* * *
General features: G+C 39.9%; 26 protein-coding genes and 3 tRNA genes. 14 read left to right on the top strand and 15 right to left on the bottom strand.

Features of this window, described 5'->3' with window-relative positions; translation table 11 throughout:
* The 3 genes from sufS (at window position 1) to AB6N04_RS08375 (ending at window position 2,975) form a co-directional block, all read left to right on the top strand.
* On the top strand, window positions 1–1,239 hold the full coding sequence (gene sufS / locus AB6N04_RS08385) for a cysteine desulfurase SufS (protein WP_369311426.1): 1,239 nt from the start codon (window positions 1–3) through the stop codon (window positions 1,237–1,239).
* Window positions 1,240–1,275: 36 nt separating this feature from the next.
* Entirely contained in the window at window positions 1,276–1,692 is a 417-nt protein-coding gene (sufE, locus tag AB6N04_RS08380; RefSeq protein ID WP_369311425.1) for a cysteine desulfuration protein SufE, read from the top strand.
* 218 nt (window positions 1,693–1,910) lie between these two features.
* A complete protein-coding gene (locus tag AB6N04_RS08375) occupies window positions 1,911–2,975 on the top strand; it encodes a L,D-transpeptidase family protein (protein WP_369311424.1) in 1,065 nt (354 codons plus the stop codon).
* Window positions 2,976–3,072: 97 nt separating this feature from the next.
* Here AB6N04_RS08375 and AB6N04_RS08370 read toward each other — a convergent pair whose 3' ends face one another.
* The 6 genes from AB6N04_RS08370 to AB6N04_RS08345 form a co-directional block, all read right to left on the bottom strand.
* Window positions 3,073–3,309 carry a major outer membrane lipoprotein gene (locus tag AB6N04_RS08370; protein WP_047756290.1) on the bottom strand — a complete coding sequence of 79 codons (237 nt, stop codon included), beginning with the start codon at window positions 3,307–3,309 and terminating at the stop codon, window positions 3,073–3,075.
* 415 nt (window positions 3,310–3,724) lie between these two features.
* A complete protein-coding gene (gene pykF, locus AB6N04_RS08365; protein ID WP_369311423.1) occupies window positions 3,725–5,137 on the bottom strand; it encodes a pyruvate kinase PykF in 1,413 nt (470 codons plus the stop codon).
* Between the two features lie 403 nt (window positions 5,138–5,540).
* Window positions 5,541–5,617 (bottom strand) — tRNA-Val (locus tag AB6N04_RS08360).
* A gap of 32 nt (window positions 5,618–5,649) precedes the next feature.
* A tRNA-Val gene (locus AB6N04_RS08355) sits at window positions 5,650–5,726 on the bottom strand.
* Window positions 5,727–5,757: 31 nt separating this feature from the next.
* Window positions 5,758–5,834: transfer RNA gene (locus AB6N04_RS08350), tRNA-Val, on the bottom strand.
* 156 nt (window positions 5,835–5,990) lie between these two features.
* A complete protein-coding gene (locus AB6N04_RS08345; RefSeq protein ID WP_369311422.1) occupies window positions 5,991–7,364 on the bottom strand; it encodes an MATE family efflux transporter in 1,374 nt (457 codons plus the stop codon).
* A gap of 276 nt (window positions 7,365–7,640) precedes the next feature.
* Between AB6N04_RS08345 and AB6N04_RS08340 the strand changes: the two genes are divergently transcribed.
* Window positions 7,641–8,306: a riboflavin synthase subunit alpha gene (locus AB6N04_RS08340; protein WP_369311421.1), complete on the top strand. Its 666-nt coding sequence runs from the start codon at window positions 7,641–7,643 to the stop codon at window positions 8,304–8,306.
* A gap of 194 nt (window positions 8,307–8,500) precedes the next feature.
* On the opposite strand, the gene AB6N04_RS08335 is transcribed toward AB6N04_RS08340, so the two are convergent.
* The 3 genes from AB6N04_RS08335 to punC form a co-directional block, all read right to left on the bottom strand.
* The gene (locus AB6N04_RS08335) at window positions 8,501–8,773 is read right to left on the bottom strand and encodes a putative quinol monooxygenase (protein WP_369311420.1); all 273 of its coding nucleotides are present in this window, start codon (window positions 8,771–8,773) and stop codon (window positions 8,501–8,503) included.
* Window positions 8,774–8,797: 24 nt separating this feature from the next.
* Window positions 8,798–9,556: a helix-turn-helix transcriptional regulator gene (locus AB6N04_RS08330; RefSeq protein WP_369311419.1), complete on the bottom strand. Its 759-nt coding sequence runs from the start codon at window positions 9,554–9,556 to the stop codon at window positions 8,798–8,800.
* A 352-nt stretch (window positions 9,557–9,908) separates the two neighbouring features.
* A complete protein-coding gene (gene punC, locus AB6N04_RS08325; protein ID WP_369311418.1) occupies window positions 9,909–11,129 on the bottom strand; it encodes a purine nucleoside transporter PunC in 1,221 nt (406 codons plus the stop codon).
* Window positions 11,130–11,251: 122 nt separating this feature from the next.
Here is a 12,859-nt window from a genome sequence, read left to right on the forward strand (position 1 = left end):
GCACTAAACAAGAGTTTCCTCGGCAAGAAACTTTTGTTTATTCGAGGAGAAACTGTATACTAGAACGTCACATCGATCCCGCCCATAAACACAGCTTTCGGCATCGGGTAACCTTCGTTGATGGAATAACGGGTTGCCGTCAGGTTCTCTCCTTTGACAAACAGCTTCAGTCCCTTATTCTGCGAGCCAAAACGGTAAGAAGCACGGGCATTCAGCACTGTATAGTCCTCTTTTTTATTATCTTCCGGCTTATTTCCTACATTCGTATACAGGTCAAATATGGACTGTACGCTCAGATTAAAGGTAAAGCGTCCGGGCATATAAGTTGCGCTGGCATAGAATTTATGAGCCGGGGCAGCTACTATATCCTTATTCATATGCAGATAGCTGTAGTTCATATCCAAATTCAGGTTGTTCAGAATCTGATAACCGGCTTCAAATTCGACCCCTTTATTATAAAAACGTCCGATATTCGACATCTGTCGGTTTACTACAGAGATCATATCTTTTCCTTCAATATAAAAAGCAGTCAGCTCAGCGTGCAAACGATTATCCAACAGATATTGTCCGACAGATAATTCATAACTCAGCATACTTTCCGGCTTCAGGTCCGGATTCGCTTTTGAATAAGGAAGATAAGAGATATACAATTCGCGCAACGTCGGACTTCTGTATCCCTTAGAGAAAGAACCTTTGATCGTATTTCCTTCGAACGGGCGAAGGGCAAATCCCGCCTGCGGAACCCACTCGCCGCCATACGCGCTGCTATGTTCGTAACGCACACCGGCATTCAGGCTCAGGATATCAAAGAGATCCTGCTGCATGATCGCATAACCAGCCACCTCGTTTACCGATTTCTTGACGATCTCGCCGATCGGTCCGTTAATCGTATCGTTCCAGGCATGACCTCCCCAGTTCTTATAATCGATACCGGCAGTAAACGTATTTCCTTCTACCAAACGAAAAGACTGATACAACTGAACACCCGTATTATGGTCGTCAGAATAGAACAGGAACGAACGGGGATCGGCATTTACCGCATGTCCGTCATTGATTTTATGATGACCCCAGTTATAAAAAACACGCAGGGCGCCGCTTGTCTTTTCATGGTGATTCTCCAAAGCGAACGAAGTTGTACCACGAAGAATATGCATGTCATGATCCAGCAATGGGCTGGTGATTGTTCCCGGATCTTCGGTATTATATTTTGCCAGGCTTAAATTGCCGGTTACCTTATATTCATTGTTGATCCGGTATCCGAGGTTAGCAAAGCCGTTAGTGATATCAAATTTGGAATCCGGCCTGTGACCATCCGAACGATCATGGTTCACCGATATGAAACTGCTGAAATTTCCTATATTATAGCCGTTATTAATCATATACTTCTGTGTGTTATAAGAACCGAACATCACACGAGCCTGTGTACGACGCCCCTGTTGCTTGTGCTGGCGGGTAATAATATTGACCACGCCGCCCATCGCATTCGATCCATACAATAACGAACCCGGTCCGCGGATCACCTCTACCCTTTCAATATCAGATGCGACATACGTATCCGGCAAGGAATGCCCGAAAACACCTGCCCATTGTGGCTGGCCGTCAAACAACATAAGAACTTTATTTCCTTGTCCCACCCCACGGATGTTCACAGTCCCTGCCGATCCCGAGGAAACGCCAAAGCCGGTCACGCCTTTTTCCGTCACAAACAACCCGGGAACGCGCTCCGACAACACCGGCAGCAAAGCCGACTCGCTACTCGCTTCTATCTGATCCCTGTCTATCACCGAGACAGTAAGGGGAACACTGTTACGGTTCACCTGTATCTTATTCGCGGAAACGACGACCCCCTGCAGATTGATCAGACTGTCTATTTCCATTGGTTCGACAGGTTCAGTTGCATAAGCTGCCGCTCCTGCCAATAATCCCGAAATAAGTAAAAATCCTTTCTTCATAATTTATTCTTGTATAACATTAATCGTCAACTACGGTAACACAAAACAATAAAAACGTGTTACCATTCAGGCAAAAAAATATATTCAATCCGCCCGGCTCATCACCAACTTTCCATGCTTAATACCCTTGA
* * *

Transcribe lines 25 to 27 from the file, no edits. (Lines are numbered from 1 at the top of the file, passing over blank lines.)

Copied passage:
* Window positions 7,641–8,306: a riboflavin synthase subunit alpha gene (locus AB6N04_RS08340; protein WP_369311421.1), complete on the top strand. Its 666-nt coding sequence runs from the start codon at window positions 7,641–7,643 to the stop codon at window positions 8,304–8,306.
* A gap of 194 nt (window positions 8,307–8,500) precedes the next feature.
* On the opposite strand, the gene AB6N04_RS08335 is transcribed toward AB6N04_RS08340, so the two are convergent.